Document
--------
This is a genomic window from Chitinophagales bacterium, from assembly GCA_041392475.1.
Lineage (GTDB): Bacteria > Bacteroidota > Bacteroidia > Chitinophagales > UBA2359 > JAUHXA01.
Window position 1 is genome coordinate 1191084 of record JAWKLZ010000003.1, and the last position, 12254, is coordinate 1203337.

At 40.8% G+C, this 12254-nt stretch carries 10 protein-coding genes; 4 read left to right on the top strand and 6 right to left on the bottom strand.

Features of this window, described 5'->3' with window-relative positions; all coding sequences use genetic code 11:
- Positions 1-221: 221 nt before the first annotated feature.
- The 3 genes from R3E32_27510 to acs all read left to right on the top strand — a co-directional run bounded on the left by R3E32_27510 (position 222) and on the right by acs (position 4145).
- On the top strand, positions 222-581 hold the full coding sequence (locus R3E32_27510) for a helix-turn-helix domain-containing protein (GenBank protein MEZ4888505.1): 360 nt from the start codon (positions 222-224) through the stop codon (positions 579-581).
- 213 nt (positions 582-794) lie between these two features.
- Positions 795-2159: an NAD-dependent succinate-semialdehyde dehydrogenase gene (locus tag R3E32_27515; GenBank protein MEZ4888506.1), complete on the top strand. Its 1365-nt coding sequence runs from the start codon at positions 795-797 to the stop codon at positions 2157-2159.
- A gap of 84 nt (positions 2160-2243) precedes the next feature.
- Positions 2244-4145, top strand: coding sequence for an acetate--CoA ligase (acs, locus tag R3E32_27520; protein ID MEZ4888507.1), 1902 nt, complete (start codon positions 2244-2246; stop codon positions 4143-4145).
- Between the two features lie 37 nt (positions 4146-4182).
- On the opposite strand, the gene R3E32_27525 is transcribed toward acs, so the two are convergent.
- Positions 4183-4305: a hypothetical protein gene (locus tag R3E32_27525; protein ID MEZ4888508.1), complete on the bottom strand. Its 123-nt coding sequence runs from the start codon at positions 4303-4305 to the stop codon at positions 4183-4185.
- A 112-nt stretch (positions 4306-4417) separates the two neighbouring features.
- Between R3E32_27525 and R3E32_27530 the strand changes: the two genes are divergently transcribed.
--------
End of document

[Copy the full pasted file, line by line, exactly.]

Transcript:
This is a genomic window from Chitinophagales bacterium, from assembly GCA_041392475.1.
Lineage (GTDB): Bacteria > Bacteroidota > Bacteroidia > Chitinophagales > UBA2359 > JAUHXA01.
Window position 1 is genome coordinate 1191084 of record JAWKLZ010000003.1, and the last position, 12254, is coordinate 1203337.

At 40.8% G+C, this 12254-nt stretch carries 10 protein-coding genes; 4 read left to right on the top strand and 6 right to left on the bottom strand.

Features of this window, described 5'->3' with window-relative positions; all coding sequences use genetic code 11:
- Positions 1-221: 221 nt before the first annotated feature.
- The 3 genes from R3E32_27510 to acs all read left to right on the top strand — a co-directional run bounded on the left by R3E32_27510 (position 222) and on the right by acs (position 4145).
- On the top strand, positions 222-581 hold the full coding sequence (locus R3E32_27510) for a helix-turn-helix domain-containing protein (GenBank protein MEZ4888505.1): 360 nt from the start codon (positions 222-224) through the stop codon (positions 579-581).
- 213 nt (positions 582-794) lie between these two features.
- Positions 795-2159: an NAD-dependent succinate-semialdehyde dehydrogenase gene (locus tag R3E32_27515; GenBank protein MEZ4888506.1), complete on the top strand. Its 1365-nt coding sequence runs from the start codon at positions 795-797 to the stop codon at positions 2157-2159.
- A gap of 84 nt (positions 2160-2243) precedes the next feature.
- Positions 2244-4145, top strand: coding sequence for an acetate--CoA ligase (acs, locus tag R3E32_27520; protein ID MEZ4888507.1), 1902 nt, complete (start codon positions 2244-2246; stop codon positions 4143-4145).
- Between the two features lie 37 nt (positions 4146-4182).
- On the opposite strand, the gene R3E32_27525 is transcribed toward acs, so the two are convergent.
- Positions 4183-4305: a hypothetical protein gene (locus tag R3E32_27525; protein ID MEZ4888508.1), complete on the bottom strand. Its 123-nt coding sequence runs from the start codon at positions 4303-4305 to the stop codon at positions 4183-4185.
- A 112-nt stretch (positions 4306-4417) separates the two neighbouring features.
- Between R3E32_27525 and R3E32_27530 the strand changes: the two genes are divergently transcribed.